In response to:
Gilding the Iron Cage from the January 24, 1974 issue
To the Editors:
Had Sheldon Wolin, in his review of Parsons’s and Platt’s The American University (NYR, January 24, 1974), not taken such delight in emphasizing the authors’ “omissions and innocence,” I would not feel constrained to point out the following error by the reviewer. Wolin, in arguing that Max Weber and Emile Durkheim failed to examine the question of revolution systematically, states that “Durkheim even attempted a history of nineteenth-century socialism which omitted Marx.”
This is wrong. As Marcel Mauss, Durkheim’s disciple, made clear in his introduction to Le Socialisme, this book only contains the first part of a planned multi-volume history of socialism. The very subtitle of Durkheim’s work makes this plain: Sa définition, ses débuts, la doctrine Saint-Simonienne (Definition, Beginnings, The Doctrine of Saint-Simon). Durkheim was long aware of the problems presented by Marx and his followers and, according to Mauss, “he always regretted his inability to continue or resume” his history of socialism.
Terry M. Perlin
Sheldon S Wolin replies:
Perlin has not read Mauss very carefully or critically and he has not grasped my point. Mauss nowhere stated that Durkheim had “planned a multi-volume history of socialism.” He wrote that Durkheim had “drafted” a “History of Socialism” in the form of a three-year course of lectures. Since only the first year’s lectures were given and the surviving manuscript of it is rough, even incomprehensible, in many parts, and never gets beyond Saint-Simon, one may respect the piety of Mauss, who was Durkheim’s nephew, but still doubt the extent to which Durkheim had formulated the project or had been committed to it. Mauss also says (and all of Durkheim’s writings confirm it) that Durkheim rejected notions of class war, politics founded on the working classes and aimed primarily at their welfare, and revolutionary violence. Now, in the lectures which Mauss edited into the book Le Socialisme, Durkheim sought to relate Saint-Simonian ideas to the concerns of social science as Durkheim understood the latter. Therefore, socialism comes primarily to mean the effort to cope with social disorganization produced by economic individualism. He saw (Saint-Simonian) socialism as “extending to social sciences the method of the positive sciences, out of which sociology has come”; as promoting “religious regeneration”; and as seeking to overcome social disorganization by “connecting economic functions.”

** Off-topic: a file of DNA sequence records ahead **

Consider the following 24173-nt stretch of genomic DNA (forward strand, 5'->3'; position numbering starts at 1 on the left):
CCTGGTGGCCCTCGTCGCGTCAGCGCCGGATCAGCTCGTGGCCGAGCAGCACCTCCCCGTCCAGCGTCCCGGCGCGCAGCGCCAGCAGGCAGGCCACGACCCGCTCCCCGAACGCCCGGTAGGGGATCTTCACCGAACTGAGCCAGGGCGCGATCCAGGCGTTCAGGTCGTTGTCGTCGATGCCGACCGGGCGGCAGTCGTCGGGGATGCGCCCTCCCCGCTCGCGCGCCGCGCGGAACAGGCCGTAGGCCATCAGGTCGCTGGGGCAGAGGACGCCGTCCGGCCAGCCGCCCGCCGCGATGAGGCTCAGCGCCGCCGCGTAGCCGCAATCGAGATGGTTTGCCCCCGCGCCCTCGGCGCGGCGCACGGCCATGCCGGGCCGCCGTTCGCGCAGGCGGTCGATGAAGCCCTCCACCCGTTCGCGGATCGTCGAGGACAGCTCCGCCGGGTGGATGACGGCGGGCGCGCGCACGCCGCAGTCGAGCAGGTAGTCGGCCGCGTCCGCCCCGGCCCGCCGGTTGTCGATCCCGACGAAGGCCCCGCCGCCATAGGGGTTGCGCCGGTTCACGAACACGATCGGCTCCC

If we combine Durkheim’s view of socialism with some of his basic ideas—such as his preoccupation with social solidarity, occupational groupings, the need for a unifying moral system, the privileged position of religion as a source of moral conduct and belief, and the assignment of economic factors to a “secondary and derivative” status—and ask what it would mean for him to confront Marx, then it becomes clear why he shied away from analyzing Marx’s thought and from discussing revolution. To deal as seriously with Marx as with Saint-Simon would have required Durkheim to deal with a writer with far more serious claims to being “scientific”; a writer who viewed systems of collective belief, such as religion, as systems of illusion which masked class domination and helped to maintain the powerlessness of the workers; a writer who spent much of his life trying to demonstrate the fundamental and determining role of material conditions and the futility of reforms based on the hope of moral regeneration. Durkheim could write on Saint-Simon because he was a precursor; he avoided Marx because he was a threat.